We wrote Tuesday Mike Wallace was a step away from signing his restricted free agent contract and reporting to training camp.
That still appears to be the case, as Alan Robinson, amongst others, reported Wednesday.
When that will be is still a matter of some conjecture. Robinson quoted WR Emmanuel Sanders saying "We don't know the exact date, but we're looking forward to getting him back in and looking forward to him making those big-time plays he's capable of making,"
Wallace's decision to not sign his one-year tender offer as a restricted free agent brings with it consequences, but it's not done purely out of greed.
But will it be worth it?
That's a completely subjective question, likely to be answered logically and differently by many people. On one hand, it's silly to suggest spending time with one's teammates while being driven to improve and working in a nearly identical environment to the ones a player will work in 16 weeks this season won't be at all beneficial.
Vikings QB Daunte Culpepper tore up his knee in 2005, and instead of undergoing rehabilitation at the Vikings' facility with their trainers, he chose to rehab on his own in a strip mall health club. He showed his progress to then Vikings coach Brad Childress by running agility drills in the parking lot of a Wal-Mart.
Culpepper was traded to Miami not long after that.
Fun side note, this could be the funniest Hindsight-is-20/20 lead in the history of sports writing:
I'll take "Poorest Decisions Ever" for $400, Alex.
Anyway, while Wallace's situation and that of Culpepper back in 2005 are apples-to-oranges, the broader perspective is about the value of being around the team for the sake of trust, more than anything else.
It may not be fair, but when the rubber meets the road, it's the Steelers' money, not Wallace's, being spent. Regardless of Wallace's reason, an NFL team needs only a reason to not pay a player $25 million guaranteed, and from the Steelers' perspective, they can, and probably will, hold a grudge.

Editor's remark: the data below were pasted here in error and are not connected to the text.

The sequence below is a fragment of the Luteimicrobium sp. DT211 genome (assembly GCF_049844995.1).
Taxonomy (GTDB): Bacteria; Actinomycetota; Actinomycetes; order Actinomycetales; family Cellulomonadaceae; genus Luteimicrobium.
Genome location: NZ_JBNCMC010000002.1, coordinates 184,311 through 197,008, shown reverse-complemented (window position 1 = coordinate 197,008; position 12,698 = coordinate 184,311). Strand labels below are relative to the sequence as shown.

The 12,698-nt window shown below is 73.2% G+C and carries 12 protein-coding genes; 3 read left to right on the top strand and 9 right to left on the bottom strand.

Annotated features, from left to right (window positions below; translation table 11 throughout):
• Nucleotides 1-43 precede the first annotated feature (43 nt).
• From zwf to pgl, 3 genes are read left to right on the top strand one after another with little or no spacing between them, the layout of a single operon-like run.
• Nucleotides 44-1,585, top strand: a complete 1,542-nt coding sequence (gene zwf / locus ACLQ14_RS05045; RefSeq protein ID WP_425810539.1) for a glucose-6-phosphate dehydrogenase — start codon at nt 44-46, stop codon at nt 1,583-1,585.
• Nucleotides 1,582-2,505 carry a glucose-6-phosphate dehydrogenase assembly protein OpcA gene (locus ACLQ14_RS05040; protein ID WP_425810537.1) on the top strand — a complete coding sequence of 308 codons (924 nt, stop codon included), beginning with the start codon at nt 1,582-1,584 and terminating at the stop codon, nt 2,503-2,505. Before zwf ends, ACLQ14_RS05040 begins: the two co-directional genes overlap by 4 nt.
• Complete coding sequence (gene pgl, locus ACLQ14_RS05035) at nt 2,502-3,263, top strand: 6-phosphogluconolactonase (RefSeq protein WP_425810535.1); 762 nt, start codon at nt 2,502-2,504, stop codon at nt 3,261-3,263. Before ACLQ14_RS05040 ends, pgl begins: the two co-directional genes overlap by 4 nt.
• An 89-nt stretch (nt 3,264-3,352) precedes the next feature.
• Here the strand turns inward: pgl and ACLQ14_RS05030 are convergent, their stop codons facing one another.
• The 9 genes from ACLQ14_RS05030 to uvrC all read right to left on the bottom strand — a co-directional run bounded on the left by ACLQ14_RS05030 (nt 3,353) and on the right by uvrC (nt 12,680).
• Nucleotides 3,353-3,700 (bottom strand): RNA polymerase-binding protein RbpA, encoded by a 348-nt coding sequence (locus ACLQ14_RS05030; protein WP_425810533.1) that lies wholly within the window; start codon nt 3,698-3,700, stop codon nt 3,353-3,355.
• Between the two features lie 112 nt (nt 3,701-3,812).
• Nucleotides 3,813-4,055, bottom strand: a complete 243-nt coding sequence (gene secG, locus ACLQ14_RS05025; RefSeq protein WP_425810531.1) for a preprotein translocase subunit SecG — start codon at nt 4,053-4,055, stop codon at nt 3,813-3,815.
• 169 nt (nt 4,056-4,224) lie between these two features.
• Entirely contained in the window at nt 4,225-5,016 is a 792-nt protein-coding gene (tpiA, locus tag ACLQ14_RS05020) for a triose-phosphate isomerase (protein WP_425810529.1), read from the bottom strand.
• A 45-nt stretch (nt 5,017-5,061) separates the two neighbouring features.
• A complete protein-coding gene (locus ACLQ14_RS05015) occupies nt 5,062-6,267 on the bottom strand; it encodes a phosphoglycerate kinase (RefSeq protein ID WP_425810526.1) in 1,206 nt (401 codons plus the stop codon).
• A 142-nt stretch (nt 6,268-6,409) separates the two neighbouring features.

On the other hand, it may be the Steelers' money, but it's Wallace's posterior. While there are several valid and recent examples of receivers not having the same level of success with their new team as they did with their old team, Wallace as a person is bigger than a team, even if Wallace as a player is not.
At the risk of sounding presumptuous, I'm going to assume Wallace does not possess another skill that is valued at tens of millions of dollars. Having an ability to make that kind of money is about as rare as finding a diamond with a four-leaf clover growing out of it. The ultimate goal for him is to profit the most he can, because odds are excellent he will have a shorter life, will be pain as he ages and won't have much of a job in his post-playing career.
With those cards on the table, it seems more like both sides are right in what they're doing. Maybe no one's wrong in this, and maybe that's why the players who have spoken out on this topic (notably, Sanders, CB Ike Taylor and QB Ben Roethlisberger) do not speak of spite or greed. Maybe that's why the Steelers elected to keep his tender offer at $2.7 million as opposed to exercising their right to reduce it to 110 percent of his previous salary.
Everyone wants one thing; Wallace to return to the Steelers.
Both sides what what's in their best interest, and Wallace's decision to stay away from the team may affect more than just him. This is equally true for the Steelers' decision to push back on Wallace by not negotiating until he reported to camp.
Hopefully, Wallace simply reports to the team, works hard to get in tune with the offense and has a great year. Maybe he leaves after this season, maybe the team gives him a deal, maybe he gets the franchise tag. All anyone involved can do now is work hard and hope the best outcome comes out.